The following survey was conducted by Abacus Data on behalf of the Canadian Teachers’ Federation, from August 16th to 19th 2021. The survey was conducted online with a sample of n=2,000 general population adults in Canada. Additional reporting information can be found here.
As back to school begins for students across Canada now is a good opportunity to reflect on public education in Canada- both the importance of equitable access to public education and how a strong public education system can have a positive impact for all of us.
Last month we conducted a survey on behalf of the Canadian Teachers’ Federation (CTF/FCE) on public support for public education, and how public education can work to build a better Canada. Here’s what we found.
First, ensuring all children have equitable access to quality publicly funded public education is important for nearly all Canadians, but few think this is currently a reality.
Access to public education appears to be one of those issues that unite Canadians. We find that 95% of respondents believe it’s important that all children and youth have access to high-quality publicly funded national guidelines. With a number this high, it’s clear that public education is a priority for almost all of us, making it one of those rare issues that unite Canadians regardless of age, region or vote.
But for an issue that is important to so many Canadians, there is still work to be done. Nearly the same number (83%) are concerned the current state of equitable access to public education across Canada.
Next, we find that Canadians aren’t just prioritizing public education because of the current realities, but because it’s part of our national identity. When we think of institutions that are quintessentially Canadian health care might be one that comes to mind. But for many of us public education is also at the top of that list.
In the same survey, we found that 89% consider high-quality publicly funded education to be part of our Canadian identity.
Public education is linked to our national identity in many ways. For one, it’s important for our quality of life. Nearly all respondents (94%) agree with the statement ‘high quality publicly funded education is important for our quality of life’.
For many of us, public education is part of who we are as Canadians and has an impact on the quality of lives we lead.
Finally, we find support for public education because of its ability to repair social cracks. During the pandemic, many students across Canada were unable to access in-person learning. But this wasn’t the only thing children and youth were missing out on.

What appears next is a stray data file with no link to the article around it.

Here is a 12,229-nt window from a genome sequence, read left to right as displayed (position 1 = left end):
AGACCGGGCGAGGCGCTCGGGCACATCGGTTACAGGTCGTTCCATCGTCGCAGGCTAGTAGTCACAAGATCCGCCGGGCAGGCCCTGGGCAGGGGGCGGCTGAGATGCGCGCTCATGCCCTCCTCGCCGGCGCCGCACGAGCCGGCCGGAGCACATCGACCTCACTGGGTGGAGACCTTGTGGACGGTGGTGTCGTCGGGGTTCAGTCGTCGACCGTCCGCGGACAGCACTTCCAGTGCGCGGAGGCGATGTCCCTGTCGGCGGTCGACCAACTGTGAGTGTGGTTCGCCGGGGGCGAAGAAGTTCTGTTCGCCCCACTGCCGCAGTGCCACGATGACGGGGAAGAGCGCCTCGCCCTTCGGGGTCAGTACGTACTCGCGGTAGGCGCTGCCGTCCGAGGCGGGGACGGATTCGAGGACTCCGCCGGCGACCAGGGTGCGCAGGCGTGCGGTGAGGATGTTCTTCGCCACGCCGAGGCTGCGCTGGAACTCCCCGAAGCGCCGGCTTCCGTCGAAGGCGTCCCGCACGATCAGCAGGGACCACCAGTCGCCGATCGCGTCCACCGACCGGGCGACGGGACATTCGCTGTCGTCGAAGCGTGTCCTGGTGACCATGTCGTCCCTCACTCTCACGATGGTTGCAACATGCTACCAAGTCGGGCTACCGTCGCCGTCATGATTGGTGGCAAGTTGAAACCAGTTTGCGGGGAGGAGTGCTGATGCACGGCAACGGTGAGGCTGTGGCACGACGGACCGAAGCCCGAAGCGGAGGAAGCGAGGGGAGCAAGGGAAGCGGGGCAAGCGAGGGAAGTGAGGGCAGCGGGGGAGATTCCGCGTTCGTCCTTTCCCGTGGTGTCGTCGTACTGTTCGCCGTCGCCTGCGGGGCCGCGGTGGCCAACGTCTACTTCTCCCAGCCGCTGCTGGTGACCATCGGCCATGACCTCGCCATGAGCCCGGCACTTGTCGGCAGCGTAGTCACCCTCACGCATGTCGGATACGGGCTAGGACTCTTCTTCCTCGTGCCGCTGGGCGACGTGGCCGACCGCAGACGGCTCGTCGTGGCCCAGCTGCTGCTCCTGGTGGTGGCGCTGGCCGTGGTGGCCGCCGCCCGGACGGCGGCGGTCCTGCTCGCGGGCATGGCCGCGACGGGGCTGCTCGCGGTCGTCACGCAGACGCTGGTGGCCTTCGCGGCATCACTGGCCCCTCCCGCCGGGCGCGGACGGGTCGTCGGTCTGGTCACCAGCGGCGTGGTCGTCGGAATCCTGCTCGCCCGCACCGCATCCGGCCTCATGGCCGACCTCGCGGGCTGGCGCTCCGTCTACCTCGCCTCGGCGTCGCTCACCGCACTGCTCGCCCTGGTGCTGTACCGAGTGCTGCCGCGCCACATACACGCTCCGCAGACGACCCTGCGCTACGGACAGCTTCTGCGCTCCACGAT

The experience through the pandemic taught us just how many other services and supports our public education system delivers, from the mental health and social development supports provided through in-person interactions, and extra-curricular programs like breakfast programs. It is through the lessons taught by the pandemic perhaps, that Canadians see the value in public education beyond education itself, and as a way to provide social supports.
In our survey we found 91% of respondents say providing all children and youth in Canada with equitable access to quality K-12 public education can help reduce poverty in Canada over the long term.
Our research shows a strong majority of Canadians agree that equitable access to public education is so important to our identity, to our quality of life, and to our future. But upon reflecting on this year and beyond, many are concerned that this isn’t the reality for all children and youth in Canada.
At a time when many children and youth are heading back to school for the first time in a while, it’s clear that we want to ensure all children and youth have equal opportunities to access public education.
Nearly all Canadians see public education as something that is important for all of us- it’s an important pillar of our collective identity, crucial support for those living in poverty and an institution to invest in and build a better Canada for us all.
The following survey was conducted by Abacus Data on behalf of the Canadian Teachers’ Federation. The survey was conducted from August 16th to 19th with a sample of n=2,000 general population adults in Canada.
A random sample of n=2,505 panelists were invited to complete the survey from a set of partner panels based on the Lucid exchange platform. These partners are typically double opt-in survey panels, blended to manage out potential skews in the data from a single source.
The margin of error for a comparable probability-based random sample of the same size is +/- 2.17%, 19 times out of 20.
The data were weighted according to census data to ensure that the sample matched Canada’s population according to age, gender, educational attainment, and region. Totals may not add up to 100 due to rounding.
Abacus Data follows the CRIC Public Opinion Research Standards and Disclosure Requirements that can be found here: https://
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